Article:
I’ve avoided this topic for awhile, hoping I wouldn’t have to keep writing about it. But then this… Thing happened in California, the same day as a similar thing happened in Savannah, Georgia. And now I’m stuck. If you’ve read my articles about Dylann Roof, James Holmes, Adam Lanza and the host of other American mass murderers armed with assault rifles who’ve made themselves known to mass media over the past three years, you kinda know my sentiments on this issue. I’ve also blogged about the contradictions inherent in the Second Amendment.
I should also make clear that I have zero respect for the whole ‘founding fathers giving us guns to protect our freedoms’ bromide. Remember that those freedom-loving founding fathers didn’t let all white men without property even VOTE until about 1850, never mind women or free Black men. The Second Amendment was written to put down rebellions (especially slave rebellions), not enable them. And one could argue that the preservation of slavery was part of the rationale for letting non-propertied white men have guns in the first place–especially after the Whiskey Rebellion.
That said, I have never bought into the ‘guns preserve our freedom’ argument. In the past 15 years, I’ve seen a national election stolen, the evisceration of the Fourth Amendment, the passage of the NDAA’s imprisonment-without-trial provisions, and Americans being beaten and arrested for exercising their First Amendment rights. Gun owners, you haven’t been protecting ANYBODY’S rights over the past fifteen years. Besides your guns, do you HAVE any rights now that the state can collect your information without a warrant?
But that’s off the subject. The subject is how to stop these mass shootings that keep occurring in the US at a rate of more than one per day. An acquaintance on Facebook named Jeremy Gable put together an amazing list of all the mass shootings and mayhem of the past year. He separates people killed, people wounded–It’s like a wartime accounting. Scroll through it. Be appalled. But being appalled won’t change things. And there’s a compelling case that, like a lot of other arguments in the US, this one has nothing to do with logic and everything to do with emotion. As pointed out in this article on Vox dot Com, the ownership of a firearm may be the last point of control for aggrieved Americans, including the die-hard gun believers: Let us imagine, then, a conservative gun owner — an older white gentleman, let’s say, in his 50s, living in the Rust Belt somewhere. When he was growing up, there was living memory of a familiar order: men working in honorable trade or manufacturing jobs, women tending home and children, Sundays at church, hard work yielding a steady rise up the ladder to a well-earned house, yard, and car… To our gun owner, another mass shooting is not an argument for getting rid of guns. It’s a confirmation of his every instinct, another sign of moral and societal decay, another reason to arm himself and defend what he’s got left.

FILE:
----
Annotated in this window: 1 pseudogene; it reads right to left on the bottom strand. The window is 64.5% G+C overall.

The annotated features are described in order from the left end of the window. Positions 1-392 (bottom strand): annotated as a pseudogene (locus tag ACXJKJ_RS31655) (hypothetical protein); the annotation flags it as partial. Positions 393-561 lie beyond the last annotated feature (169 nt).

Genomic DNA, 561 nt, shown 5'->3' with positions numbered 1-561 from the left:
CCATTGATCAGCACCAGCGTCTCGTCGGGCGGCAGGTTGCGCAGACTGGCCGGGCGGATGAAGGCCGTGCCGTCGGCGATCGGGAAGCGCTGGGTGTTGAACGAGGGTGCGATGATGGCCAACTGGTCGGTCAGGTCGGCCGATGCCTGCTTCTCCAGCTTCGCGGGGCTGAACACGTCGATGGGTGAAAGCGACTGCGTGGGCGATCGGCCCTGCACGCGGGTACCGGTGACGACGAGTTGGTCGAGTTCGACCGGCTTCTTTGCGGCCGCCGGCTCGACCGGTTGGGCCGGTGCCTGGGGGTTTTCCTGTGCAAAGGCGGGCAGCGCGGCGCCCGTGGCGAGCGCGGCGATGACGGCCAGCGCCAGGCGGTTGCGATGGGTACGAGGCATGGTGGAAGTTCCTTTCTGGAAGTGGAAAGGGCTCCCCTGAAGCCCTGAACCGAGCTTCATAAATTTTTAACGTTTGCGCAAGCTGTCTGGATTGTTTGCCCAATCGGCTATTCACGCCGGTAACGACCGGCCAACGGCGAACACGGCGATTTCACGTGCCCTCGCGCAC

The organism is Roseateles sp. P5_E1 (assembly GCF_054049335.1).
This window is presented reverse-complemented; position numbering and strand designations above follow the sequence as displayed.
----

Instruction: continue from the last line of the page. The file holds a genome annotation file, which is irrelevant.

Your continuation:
That order was crumbling just as our gun owner inherited it. The honorable jobs are gone, or going. It’s hell to find work, benefits are for shit, and there isn’t much put aside for retirement. The kids are struggling with debt and low-paying jobs. They know, and our gun owner knows, that they probably aren’t going to have a better life than he did — that the very core of the American promise has proven false for them, for the first time in generations.*
(*PS: I’m aware that ISIS has now declared the alleged shooters at San Bernardino were followers. That said, there are very few other industrialized countries where Syed Rizwan Farook and Tashfeen Malik would have been able to amass the sort of arsenal they put together. And if such mass shootings are a sign of alienation from a larger society, then the shooter pattern is consistent with the Vox profile)